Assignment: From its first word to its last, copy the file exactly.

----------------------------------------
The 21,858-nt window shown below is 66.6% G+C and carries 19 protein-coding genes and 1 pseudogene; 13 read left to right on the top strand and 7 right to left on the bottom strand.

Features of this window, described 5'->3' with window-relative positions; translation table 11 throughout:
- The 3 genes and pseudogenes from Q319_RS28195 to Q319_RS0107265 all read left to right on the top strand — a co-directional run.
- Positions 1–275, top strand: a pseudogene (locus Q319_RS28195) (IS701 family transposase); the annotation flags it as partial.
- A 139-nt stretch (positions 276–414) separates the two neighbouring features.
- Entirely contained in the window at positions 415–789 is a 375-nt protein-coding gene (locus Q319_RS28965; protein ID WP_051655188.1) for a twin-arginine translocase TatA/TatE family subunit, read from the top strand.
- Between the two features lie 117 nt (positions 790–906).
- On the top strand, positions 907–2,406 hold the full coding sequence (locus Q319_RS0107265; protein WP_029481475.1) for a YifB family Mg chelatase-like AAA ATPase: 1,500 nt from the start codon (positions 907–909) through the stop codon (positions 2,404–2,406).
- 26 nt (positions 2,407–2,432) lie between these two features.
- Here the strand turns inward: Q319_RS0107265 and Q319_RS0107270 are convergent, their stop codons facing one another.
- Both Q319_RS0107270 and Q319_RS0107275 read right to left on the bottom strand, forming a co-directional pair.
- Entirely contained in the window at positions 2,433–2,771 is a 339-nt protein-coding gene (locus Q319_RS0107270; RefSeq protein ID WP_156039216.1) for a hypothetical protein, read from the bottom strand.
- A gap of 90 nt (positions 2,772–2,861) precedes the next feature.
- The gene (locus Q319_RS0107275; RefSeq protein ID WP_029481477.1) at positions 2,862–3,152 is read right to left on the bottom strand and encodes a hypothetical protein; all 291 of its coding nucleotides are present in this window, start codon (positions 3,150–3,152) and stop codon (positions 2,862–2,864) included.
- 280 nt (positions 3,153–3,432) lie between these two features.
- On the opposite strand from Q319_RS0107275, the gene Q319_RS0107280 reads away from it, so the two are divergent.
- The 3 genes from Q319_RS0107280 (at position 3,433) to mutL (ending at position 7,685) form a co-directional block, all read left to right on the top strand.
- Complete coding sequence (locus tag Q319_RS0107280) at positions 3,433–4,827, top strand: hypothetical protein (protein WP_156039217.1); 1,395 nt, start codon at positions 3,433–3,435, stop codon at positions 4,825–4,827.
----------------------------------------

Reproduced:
The 21,858-nt window shown below is 66.6% G+C and carries 19 protein-coding genes and 1 pseudogene; 13 read left to right on the top strand and 7 right to left on the bottom strand.

Features of this window, described 5'->3' with window-relative positions; translation table 11 throughout:
- The 3 genes and pseudogenes from Q319_RS28195 to Q319_RS0107265 all read left to right on the top strand — a co-directional run.
- Positions 1–275, top strand: a pseudogene (locus Q319_RS28195) (IS701 family transposase); the annotation flags it as partial.
- A 139-nt stretch (positions 276–414) separates the two neighbouring features.
- Entirely contained in the window at positions 415–789 is a 375-nt protein-coding gene (locus Q319_RS28965; protein ID WP_051655188.1) for a twin-arginine translocase TatA/TatE family subunit, read from the top strand.
- Between the two features lie 117 nt (positions 790–906).
- On the top strand, positions 907–2,406 hold the full coding sequence (locus Q319_RS0107265; protein WP_029481475.1) for a YifB family Mg chelatase-like AAA ATPase: 1,500 nt from the start codon (positions 907–909) through the stop codon (positions 2,404–2,406).
- 26 nt (positions 2,407–2,432) lie between these two features.
- Here the strand turns inward: Q319_RS0107265 and Q319_RS0107270 are convergent, their stop codons facing one another.
- Both Q319_RS0107270 and Q319_RS0107275 read right to left on the bottom strand, forming a co-directional pair.
- Entirely contained in the window at positions 2,433–2,771 is a 339-nt protein-coding gene (locus Q319_RS0107270; RefSeq protein ID WP_156039216.1) for a hypothetical protein, read from the bottom strand.
- A gap of 90 nt (positions 2,772–2,861) precedes the next feature.
- The gene (locus Q319_RS0107275; RefSeq protein ID WP_029481477.1) at positions 2,862–3,152 is read right to left on the bottom strand and encodes a hypothetical protein; all 291 of its coding nucleotides are present in this window, start codon (positions 3,150–3,152) and stop codon (positions 2,862–2,864) included.
- 280 nt (positions 3,153–3,432) lie between these two features.
- On the opposite strand from Q319_RS0107275, the gene Q319_RS0107280 reads away from it, so the two are divergent.
- The 3 genes from Q319_RS0107280 (at position 3,433) to mutL (ending at position 7,685) form a co-directional block, all read left to right on the top strand.
- Complete coding sequence (locus tag Q319_RS0107280) at positions 3,433–4,827, top strand: hypothetical protein (protein WP_156039217.1); 1,395 nt, start codon at positions 3,433–3,435, stop codon at positions 4,825–4,827.